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Critical Reasoning: Boldface Type Questions

In the previous decade, tea-leaf growers in developing countries have put together a new model for the production of quality tea within a Fair Trade framework. However, the cost of tea leaf production under such conditions is significantly higher than in other, less socially-aware business models. This fact may cause many distributors in developed countries to avoid undertaking the new model in order to cut down costs. Fortunately, as social awareness is becoming a decisive factor in the product choice of consumers in developed countries, tea growers working according to the Fair Trade model are expected to be increasingly more desirable business partners.

In the argument given, the two portions in boldface play which of the following roles?

Well done!

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The first boldface type sentenced presents a premise that leads to the arguments first prediction (conclusion 1). The second Boldface type sentence introduces a new factor (premise) that weighs against conclusion 1 (and supports conclusion 2).

Incorrect.

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It is true that the first boldface type sentenced presents a premise that leads to the arguments first prediction (conclusion 1). However, the second boldface type presents information that contradicts conclusion 1 and supports conclusion 2.

Incorrect.

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This answer choice can be eliminated on the basis of its first part, as the first portion in boldface is not a prediction - it is a premise.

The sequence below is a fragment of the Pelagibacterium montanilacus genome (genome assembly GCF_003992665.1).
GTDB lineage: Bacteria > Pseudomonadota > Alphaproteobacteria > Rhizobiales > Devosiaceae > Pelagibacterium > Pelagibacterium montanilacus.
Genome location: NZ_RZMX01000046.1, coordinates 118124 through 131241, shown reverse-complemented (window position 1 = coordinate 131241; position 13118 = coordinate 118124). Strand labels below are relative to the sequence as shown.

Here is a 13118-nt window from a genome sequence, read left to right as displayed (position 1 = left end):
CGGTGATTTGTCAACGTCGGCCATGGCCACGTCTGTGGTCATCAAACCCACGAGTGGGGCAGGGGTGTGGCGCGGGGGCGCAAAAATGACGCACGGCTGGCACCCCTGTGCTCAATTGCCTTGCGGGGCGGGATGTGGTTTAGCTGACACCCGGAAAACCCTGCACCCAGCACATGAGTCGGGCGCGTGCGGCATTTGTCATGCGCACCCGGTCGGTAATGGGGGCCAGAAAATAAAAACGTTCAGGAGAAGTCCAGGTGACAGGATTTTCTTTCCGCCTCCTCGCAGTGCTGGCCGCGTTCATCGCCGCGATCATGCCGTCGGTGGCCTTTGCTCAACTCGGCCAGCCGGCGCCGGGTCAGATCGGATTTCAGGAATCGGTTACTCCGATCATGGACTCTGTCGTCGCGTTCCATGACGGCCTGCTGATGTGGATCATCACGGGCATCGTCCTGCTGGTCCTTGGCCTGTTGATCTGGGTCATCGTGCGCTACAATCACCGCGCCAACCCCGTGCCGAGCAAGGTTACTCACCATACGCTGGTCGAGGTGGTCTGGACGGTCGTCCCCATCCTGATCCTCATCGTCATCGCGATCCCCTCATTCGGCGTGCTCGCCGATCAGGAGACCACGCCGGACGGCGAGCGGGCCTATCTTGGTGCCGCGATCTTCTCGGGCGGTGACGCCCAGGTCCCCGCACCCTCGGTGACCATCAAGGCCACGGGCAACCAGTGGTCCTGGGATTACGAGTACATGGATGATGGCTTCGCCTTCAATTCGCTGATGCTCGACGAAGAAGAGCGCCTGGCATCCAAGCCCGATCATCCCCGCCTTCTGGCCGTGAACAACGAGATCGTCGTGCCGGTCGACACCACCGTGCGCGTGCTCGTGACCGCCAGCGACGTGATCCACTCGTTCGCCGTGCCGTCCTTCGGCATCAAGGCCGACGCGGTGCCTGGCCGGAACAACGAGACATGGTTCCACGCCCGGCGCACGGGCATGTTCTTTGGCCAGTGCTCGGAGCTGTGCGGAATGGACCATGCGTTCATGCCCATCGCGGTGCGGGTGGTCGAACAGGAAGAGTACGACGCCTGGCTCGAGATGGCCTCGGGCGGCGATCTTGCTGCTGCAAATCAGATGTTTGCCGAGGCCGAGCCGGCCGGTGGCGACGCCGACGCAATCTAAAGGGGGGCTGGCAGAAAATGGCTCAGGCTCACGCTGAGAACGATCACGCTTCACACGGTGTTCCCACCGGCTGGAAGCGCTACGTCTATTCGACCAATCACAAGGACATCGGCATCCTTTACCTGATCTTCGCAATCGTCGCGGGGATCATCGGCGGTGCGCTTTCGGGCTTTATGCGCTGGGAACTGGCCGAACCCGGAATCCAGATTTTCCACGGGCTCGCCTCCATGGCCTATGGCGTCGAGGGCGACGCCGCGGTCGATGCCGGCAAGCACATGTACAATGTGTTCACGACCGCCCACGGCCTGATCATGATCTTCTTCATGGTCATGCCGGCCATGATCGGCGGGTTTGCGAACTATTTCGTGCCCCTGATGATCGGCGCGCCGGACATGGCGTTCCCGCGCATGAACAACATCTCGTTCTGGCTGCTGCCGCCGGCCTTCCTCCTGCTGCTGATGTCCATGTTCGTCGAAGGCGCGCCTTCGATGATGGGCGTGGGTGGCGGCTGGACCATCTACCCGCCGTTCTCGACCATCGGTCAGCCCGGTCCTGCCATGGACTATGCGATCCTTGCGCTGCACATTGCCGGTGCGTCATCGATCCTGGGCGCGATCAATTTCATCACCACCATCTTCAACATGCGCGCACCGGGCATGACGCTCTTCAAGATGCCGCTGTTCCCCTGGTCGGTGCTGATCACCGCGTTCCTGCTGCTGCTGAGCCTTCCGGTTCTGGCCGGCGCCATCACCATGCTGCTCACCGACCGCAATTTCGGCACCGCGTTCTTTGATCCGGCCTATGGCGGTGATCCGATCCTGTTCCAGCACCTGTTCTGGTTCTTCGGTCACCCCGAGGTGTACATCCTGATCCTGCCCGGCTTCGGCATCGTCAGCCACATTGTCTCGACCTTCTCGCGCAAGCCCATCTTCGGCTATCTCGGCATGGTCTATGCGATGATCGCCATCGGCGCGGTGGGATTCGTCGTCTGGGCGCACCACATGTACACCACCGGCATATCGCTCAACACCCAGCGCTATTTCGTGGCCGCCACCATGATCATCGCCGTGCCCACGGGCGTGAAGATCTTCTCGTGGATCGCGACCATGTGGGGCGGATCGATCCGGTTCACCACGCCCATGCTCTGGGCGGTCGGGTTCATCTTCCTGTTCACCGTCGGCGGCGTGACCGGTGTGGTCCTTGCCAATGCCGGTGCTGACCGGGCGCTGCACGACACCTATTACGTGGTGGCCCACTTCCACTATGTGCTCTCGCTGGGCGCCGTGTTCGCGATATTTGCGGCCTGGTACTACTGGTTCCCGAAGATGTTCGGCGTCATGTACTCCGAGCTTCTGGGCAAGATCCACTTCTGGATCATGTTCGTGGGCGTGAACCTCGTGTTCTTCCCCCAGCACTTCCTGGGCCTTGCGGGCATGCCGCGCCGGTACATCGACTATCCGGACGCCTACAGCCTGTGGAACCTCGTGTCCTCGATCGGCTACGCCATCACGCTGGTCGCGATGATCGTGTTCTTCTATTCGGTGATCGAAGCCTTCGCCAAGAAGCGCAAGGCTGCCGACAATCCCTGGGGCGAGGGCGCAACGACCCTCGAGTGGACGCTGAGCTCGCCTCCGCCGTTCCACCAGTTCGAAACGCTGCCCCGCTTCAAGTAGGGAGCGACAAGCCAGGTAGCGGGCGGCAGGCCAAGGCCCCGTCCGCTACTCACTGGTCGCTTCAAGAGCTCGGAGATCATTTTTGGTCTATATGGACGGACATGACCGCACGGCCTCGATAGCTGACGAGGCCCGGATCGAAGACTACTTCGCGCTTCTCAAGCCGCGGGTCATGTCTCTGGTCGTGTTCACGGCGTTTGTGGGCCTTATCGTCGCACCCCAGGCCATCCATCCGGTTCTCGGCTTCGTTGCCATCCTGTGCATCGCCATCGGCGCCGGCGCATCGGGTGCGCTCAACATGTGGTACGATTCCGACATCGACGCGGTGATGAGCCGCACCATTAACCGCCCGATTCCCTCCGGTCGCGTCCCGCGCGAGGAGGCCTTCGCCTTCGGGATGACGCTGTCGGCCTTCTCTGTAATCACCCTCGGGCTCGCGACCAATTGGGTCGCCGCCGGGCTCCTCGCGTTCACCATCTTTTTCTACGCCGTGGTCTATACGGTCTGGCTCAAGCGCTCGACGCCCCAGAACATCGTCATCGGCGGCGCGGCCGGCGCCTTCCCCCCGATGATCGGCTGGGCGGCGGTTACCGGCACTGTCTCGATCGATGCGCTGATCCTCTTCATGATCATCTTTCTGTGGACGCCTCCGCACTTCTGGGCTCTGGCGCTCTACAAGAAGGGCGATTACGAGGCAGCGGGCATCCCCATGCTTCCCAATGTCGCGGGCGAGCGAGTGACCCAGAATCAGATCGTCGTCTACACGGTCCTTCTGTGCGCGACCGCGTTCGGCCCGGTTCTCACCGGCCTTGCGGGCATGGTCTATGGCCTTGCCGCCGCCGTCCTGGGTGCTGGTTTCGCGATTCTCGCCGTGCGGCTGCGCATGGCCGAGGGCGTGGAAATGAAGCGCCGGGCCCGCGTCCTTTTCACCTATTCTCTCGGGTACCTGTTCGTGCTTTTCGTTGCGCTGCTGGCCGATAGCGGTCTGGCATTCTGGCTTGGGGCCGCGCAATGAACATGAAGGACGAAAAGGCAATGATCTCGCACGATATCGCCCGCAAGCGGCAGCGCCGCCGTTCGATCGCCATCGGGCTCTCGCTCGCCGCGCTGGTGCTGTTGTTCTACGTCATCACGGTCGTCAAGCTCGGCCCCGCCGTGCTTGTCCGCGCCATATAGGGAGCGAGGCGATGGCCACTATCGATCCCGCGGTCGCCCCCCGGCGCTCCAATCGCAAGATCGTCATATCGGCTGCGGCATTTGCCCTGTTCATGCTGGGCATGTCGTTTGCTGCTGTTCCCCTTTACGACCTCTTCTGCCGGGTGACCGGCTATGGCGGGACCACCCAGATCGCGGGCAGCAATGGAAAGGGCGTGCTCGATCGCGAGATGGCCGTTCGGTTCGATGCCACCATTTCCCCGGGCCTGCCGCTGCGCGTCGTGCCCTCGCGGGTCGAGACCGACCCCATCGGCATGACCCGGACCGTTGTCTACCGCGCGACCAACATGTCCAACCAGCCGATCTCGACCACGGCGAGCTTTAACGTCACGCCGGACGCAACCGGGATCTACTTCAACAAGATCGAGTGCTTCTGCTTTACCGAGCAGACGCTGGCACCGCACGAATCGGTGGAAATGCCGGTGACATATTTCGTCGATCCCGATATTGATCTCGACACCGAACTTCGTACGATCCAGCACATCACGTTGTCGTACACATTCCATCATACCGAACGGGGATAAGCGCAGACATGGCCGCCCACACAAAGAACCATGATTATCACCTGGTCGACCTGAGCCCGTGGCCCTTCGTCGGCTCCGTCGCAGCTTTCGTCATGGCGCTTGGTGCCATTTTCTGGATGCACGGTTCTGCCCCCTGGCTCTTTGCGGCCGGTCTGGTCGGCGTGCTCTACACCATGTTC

Incorrect.

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The word Fortunately indicates that the author favors conclusion 2. While the first boldface portion supports conclusion 1 and therefore contradicts conclusion 2, the second boldface portion supports conclusion 2.

The first and the second both provide information which contradicts the opinion favored by the argument.
The first introduces a development that the argument predicts will have a certain outcome; the second acknowledges a consideration that may weigh against that prediction.
The first is the central prediction of the argument; the second provides evidence which contradicts that prediction.
The first is the central prediction of the argument; the second is another possible prediction based on new information.
The first provides information which leads to the argument's first prediction; the second provides further information to support that prediction.